For young people, type 1 diabetes may raise the likelihood of having multiple sclerosis. Scientists now suspect that certain environmental factors may play a role.
Type 1 diabetes and multiple sclerosis (MS) are both autoimmune diseases, meaning a person's immune system causes damage to their own body.
Type 1 diabetes (sometimes called juvenile diabetes because it is usually diagnosed in childhood) is an autoimmune attack against the beta cells in the pancreas while, with multiple sclerosis, the immune system attacks the brain and spinal cord.
Recent research backed up previous studies which found that children and adolescents with diabetes face greater odds of getting MS. Investigators discovered that environmental factors, including when a person is born, may heighten this risk.
Susanne Bechtold, MD, in the Department of Pediatrics, Medical University Munich, Germany, and a team of researchers analyzed data on 56,653 children and adolescents with type 1 diabetes under the age of 21 from Germany and Austria.
The authors discovered 19 of these patients had MS.
Researchers compared MS prevalence rates from the Mid-European and German MS pediatric and adult registers with their data. They calculated an MS prevalence of 7 to 10 patients per 100,000 with type 1 diabetes, compared with 3 to 5 cases per 100,000 in a non-diabetes population.
The risk of the diabetes patients having MS was three to almost five times greater.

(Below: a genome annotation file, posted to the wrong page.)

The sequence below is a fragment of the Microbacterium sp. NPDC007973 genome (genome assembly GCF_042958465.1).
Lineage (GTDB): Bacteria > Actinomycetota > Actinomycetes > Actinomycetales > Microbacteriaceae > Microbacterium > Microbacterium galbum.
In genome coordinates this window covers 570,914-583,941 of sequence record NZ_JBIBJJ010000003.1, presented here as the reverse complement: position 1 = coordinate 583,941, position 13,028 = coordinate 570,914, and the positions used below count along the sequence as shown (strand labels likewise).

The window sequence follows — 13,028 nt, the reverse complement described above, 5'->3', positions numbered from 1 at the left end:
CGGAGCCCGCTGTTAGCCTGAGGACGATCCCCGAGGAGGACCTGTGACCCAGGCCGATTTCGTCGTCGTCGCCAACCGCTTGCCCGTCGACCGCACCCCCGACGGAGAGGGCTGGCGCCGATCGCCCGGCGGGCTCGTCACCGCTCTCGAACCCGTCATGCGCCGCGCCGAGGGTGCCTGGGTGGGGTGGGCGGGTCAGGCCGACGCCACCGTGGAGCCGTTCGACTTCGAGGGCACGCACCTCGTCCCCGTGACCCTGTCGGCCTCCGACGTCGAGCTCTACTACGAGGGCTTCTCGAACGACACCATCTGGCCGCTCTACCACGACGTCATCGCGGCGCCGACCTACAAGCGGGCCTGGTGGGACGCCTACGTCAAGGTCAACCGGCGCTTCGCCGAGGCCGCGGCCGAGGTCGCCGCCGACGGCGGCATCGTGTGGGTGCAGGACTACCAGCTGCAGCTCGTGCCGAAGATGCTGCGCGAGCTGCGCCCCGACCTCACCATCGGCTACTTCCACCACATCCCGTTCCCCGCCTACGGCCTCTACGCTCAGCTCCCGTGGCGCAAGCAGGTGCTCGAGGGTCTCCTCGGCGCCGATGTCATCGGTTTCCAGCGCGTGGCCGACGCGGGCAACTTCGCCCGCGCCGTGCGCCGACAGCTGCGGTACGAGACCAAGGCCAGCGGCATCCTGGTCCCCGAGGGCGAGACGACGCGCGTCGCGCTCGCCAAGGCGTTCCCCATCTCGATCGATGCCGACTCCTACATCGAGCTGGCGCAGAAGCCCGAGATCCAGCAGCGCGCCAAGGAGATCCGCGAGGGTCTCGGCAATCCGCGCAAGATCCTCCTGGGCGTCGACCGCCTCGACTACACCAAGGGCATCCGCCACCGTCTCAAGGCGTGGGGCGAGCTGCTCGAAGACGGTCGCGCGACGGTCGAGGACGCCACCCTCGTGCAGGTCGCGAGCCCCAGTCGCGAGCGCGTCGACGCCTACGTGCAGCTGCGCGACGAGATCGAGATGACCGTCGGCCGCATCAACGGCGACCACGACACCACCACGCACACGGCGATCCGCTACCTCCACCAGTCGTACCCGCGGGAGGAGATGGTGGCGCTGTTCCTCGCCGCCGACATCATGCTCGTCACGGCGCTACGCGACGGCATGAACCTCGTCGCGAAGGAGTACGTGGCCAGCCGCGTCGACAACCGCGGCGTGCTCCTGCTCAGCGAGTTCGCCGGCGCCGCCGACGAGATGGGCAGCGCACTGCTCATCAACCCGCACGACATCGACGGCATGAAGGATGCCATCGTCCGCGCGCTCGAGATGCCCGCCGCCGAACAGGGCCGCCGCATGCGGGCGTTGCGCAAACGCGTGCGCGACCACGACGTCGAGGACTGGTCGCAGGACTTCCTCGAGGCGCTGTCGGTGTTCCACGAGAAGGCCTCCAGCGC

The investigators also cited three possible influencing factors that could be adding to the risk of developing MS—immigration status, thyroid antibodies (only in males) and month of birth.
There was a higher MS risk in patients with an immigrant background. The authors wrote "...we assume that variations in their genetic, environmental or cultural background caused this significantly increased risk to simultaneously develop type 1 diabetes and MS."
Male patients with thyroid specific antibodies also had a higher chance of developing MS. Thyroid antibodies are an immune response of the body, which is considered to be abnormal.
Also, researchers noted that among the diabetes-MS patients, dates of birth peaked in June and August.
Dr. Bechtold told dailyRx News, “We think that environmental factors might influence the immunological system, like by vitamin D level during early pregnancy. The theory regarding month of birth is that vitamin D has immune-modulating capacities.”
This study found that two-thirds of patients with type 1 diabetes and MS had a birth month consistent with the fetus having experienced lower levels of ultraviolet exposure during early pregnancy. Exposure to sunlight can be a source of vitamin D.
“Overall this is speculation and I am not aware on any study investigating the influence of different environmental factors in detail on the fetus,” said Dr. Bechtold.
The authors qualified their results, writing that the low number of MS patients did not reach statistical significance.
“In the next step, we are going to contact each of the 19 patients to get more detailed information of history, family history and immunological data,” Dr. Bechtold told dailyRx News. “Only with these hopefully more detailed knowledge we may give advice.”
The study was published online in September in Diabetes Care ahead of print.